Programme areas and target groups
ZOA works in La Guajira. In this region, we work with Venezuelan migrants, indigenous Wayuu and poor host populations. Mid 2020 ZOA is about to expend its operations to Arauca, a border department that has become an important legal entry point for migrants into Colombia. There are 47.000 migrants living in Arauca (Aug 2020), most of whom are concentrated near the border in Arauca city.
In Colombia, ZOA is active in three fields:
What we do
In May 2019, ZOA started its operations in Colombia to respond to the needs of the many Venezuelans that have fled into Colombia. Official figures estimate that around 1.3 million Venezuelans are in Colombia and about 5.000 people still enter on a daily basis increasing the pressure on the resources of Colombia. In the department of La Gujirqa in Colombia, the population has increased with 15%.
The Venezuelans are fleeing a bankrupt country were food, fuel and medicines are no longer available due to the extremely high inflation. They flee their country in search of food and medicines and only take what they can carry. In Colombia they live in self-build huts on open land near the town, without electricity, water or support. Since the land is not their own, they are often under threat of eviction or requested to pay large amounts of money for staying on the land. They try to survive by finding informal jobs, but most struggle to find enough work to provide for their families.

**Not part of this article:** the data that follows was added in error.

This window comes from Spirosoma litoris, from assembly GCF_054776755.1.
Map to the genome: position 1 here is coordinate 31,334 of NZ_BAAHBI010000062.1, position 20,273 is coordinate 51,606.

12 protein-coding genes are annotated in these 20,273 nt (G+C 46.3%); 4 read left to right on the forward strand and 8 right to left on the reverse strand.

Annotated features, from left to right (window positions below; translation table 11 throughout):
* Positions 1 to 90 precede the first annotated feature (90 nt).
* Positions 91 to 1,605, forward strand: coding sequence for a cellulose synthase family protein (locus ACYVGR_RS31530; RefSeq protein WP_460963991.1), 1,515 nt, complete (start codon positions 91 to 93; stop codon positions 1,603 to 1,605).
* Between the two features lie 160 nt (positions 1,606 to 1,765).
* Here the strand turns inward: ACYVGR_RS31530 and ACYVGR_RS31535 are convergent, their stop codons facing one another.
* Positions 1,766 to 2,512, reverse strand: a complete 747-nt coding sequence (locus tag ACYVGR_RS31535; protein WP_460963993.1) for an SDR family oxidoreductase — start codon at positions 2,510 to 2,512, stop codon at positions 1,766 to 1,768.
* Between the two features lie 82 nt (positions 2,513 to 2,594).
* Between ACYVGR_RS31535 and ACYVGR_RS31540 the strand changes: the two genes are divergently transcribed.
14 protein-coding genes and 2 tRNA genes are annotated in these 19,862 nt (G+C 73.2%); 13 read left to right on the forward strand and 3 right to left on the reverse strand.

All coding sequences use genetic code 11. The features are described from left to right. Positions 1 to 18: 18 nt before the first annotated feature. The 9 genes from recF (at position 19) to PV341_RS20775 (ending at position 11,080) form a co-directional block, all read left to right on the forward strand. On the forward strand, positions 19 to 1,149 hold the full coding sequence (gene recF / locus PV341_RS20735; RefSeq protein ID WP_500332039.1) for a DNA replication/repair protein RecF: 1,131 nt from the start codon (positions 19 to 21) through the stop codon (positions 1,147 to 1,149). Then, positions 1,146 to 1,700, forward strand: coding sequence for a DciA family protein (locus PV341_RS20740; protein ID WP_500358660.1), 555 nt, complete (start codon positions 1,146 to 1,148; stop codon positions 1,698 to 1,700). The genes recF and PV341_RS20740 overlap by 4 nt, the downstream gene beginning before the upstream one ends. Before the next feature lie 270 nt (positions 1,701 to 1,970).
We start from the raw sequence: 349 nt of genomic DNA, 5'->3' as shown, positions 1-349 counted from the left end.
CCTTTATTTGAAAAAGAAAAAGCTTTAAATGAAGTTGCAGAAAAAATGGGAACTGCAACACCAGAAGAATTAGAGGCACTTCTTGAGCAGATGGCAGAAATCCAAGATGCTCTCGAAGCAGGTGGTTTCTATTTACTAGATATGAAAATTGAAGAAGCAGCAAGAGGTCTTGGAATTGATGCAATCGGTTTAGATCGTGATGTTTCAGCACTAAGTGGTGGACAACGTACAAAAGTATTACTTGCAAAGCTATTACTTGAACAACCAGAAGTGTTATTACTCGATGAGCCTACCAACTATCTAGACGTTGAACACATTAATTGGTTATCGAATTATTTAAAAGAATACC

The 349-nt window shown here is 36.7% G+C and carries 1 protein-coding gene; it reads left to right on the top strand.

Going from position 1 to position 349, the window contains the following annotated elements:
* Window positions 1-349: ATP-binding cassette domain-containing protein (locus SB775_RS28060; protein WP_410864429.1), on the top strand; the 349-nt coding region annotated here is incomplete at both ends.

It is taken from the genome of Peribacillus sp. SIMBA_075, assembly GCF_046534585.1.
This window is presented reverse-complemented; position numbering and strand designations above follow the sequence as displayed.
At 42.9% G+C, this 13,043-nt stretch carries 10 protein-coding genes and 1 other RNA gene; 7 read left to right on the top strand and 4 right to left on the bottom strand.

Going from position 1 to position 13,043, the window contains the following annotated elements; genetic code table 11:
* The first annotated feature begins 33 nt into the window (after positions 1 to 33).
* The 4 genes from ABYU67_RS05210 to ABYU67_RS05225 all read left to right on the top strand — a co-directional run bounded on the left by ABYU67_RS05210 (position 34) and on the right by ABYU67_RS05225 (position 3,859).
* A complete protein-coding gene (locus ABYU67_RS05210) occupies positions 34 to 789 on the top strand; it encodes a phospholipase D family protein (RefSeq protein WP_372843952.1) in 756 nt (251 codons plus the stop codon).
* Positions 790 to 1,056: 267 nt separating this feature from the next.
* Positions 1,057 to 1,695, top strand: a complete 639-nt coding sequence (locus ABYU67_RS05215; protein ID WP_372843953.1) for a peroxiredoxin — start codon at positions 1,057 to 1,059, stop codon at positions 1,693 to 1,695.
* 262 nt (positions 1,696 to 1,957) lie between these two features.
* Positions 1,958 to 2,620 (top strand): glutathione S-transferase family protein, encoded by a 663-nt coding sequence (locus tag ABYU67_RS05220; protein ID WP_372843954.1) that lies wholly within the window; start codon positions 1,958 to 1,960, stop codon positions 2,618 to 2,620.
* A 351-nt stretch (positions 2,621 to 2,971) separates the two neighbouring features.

Water and sanitation to reduce risks for especially women and children
ZOA will provide water storage capacity for households so they can buy larger quantities of water, reducing their costs. In addition household filters will be distributed to ensure the water is suitable for consumption. ZOA will provide latrine materials and guidance so people can construct a latrine with their shelter. This will reduce risks for women, who no longer have to walk to the bush and provide dignity for them. Hygiene promotion will to reduce the risk of waterborne diseases.
Livelihood support to support Venezuelans
Most of the people that fled Venezuela do not have the permission to find formal employment in Colombia. They survive by doing odd jobs, hoping to get some income but often going days without. This leads to lack of food and water. ZOA is currently doing assessments to better understand the household economics and how best to support the Venezuelans in their food and other basic needs. Most likely ZOA will provide cash or food vouchers in combination with livelihoods support to ensure a more sustainable income.
Donors and Partners
With funding from
Our constituency from the Netherlands.
In cooperation with